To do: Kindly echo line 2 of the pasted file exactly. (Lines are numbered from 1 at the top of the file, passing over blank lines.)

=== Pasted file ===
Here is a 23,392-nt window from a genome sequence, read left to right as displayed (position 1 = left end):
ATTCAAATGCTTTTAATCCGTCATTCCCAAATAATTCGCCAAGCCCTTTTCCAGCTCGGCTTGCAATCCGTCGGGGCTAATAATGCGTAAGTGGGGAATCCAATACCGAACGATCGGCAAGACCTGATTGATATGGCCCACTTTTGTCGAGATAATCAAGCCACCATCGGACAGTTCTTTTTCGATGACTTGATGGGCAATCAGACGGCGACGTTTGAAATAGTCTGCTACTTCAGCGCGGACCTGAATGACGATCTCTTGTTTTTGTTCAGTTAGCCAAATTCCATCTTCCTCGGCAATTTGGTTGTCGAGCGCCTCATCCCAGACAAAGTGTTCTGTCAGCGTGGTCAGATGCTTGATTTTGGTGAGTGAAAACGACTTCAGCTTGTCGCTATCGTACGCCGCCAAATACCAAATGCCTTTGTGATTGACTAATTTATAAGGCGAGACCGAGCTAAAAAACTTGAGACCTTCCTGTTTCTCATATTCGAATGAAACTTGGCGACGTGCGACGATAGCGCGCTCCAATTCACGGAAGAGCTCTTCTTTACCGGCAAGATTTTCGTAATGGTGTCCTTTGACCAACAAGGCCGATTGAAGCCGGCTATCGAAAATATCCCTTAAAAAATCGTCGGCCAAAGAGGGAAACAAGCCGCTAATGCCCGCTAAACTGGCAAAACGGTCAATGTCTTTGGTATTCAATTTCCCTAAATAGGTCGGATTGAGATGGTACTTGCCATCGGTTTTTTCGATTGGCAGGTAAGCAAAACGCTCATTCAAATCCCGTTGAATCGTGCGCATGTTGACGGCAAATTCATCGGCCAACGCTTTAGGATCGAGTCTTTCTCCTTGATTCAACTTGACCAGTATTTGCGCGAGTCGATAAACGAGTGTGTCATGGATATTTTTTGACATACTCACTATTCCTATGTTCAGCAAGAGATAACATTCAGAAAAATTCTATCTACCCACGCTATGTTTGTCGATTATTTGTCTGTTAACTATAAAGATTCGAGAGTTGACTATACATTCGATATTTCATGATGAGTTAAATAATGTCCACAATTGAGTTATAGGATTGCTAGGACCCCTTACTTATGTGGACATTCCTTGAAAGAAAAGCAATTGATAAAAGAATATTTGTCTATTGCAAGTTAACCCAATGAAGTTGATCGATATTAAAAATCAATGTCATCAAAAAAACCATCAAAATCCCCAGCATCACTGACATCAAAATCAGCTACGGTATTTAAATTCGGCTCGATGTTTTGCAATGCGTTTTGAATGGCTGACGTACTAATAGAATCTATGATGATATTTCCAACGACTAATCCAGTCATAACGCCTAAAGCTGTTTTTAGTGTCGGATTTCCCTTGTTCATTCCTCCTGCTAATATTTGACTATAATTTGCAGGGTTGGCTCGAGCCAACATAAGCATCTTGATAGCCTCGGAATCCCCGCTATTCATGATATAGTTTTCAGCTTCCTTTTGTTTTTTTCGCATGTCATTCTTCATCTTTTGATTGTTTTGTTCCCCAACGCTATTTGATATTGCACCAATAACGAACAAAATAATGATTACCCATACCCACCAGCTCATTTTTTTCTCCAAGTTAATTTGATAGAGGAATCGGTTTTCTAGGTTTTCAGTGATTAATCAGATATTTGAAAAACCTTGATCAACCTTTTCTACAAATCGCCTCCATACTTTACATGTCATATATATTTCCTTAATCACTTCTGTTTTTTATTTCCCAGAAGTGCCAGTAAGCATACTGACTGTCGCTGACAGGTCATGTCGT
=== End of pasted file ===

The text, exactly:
ATTCAAATGCTTTTAATCCGTCATTCCCAAATAATTCGCCAAGCCCTTTTCCAGCTCGGCTTGCAATCCGTCGGGGCTAATAATGCGTAAGTGGGGAATCCAATACCGAACGATCGGCAAGACCTGATTGATATGGCCCACTTTTGTCGAGATAATCAAGCCACCATCGGACAGTTCTTTTTCGATGACTTGATGGGCAATCAGACGGCGACGTTTGAAATAGTCTGCTACTTCAGCGCGGACCTGAATGACGATCTCTTGTTTTTGTTCAGTTAGCCAAATTCCATCTTCCTCGGCAATTTGGTTGTCGAGCGCCTCATCCCAGACAAAGTGTTCTGTCAGCGTGGTCAGATGCTTGATTTTGGTGAGTGAAAACGACTTCAGCTTGTCGCTATCGTACGCCGCCAAATACCAAATGCCTTTGTGATTGACTAATTTATAAGGCGAGACCGAGCTAAAAAACTTGAGACCTTCCTGTTTCTCATATTCGAATGAAACTTGGCGACGTGCGACGATAGCGCGCTCCAATTCACGGAAGAGCTCTTCTTTACCGGCAAGATTTTCGTAATGGTGTCCTTTGACCAACAAGGCCGATTGAAGCCGGCTATCGAAAATATCCCTTAAAAAATCGTCGGCCAAAGAGGGAAACAAGCCGCTAATGCCCGCTAAACTGGCAAAACGGTCAATGTCTTTGGTATTCAATTTCCCTAAATAGGTCGGATTGAGATGGTACTTGCCATCGGTTTTTTCGATTGGCAGGTAAGCAAAACGCTCATTCAAATCCCGTTGAATCGTGCGCATGTTGACGGCAAATTCATCGGCCAACGCTTTAGGATCGAGTCTTTCTCCTTGATTCAACTTGACCAGTATTTGCGCGAGTCGATAAACGAGTGTGTCATGGATATTTTTTGACATACTCACTATTCCTATGTTCAGCAAGAGATAACATTCAGAAAAATTCTATCTACCCACGCTATGTTTGTCGATTATTTGTCTGTTAACTATAAAGATTCGAGAGTTGACTATACATTCGATATTTCATGATGAGTTAAATAATGTCCACAATTGAGTTATAGGATTGCTAGGACCCCTTACTTATGTGGACATTCCTTGAAAGAAAAGCAATTGATAAAAGAATATTTGTCTATTGCAAGTTAACCCAATGAAGTTGATCGATATTAAAAATCAATGTCATCAAAAAAACCATCAAAATCCCCAGCATCACTGACATCAAAATCAGCTACGGTATTTAAATTCGGCTCGATGTTTTGCAATGCGTTTTGAATGGCTGACGTACTAATAGAATCTATGATGATATTTCCAACGACTAATCCAGTCATAACGCCTAAAGCTGTTTTTAGTGTCGGATTTCCCTTGTTCATTCCTCCTGCTAATATTTGACTATAATTTGCAGGGTTGGCTCGAGCCAACATAAGCATCTTGATAGCCTCGGAATCCCCGCTATTCATGATATAGTTTTCAGCTTCCTTTTGTTTTTTTCGCATGTCATTCTTCATCTTTTGATTGTTTTGTTCCCCAACGCTATTTGATATTGCACCAATAACGAACAAAATAATGATTACCCATACCCACCAGCTCATTTTTTTCTCCAAGTTAATTTGATAGAGGAATCGGTTTTCTAGGTTTTCAGTGATTAATCAGATATTTGAAAAACCTTGATCAACCTTTTCTACAAATCGCCTCCATACTTTACATGTCATATATATTTCCTTAATCACTTCTGTTTTTTATTTCCCAGAAGTGCCAGTAAGCATACTGACTGTCGCTGACAGGTCATGTCGT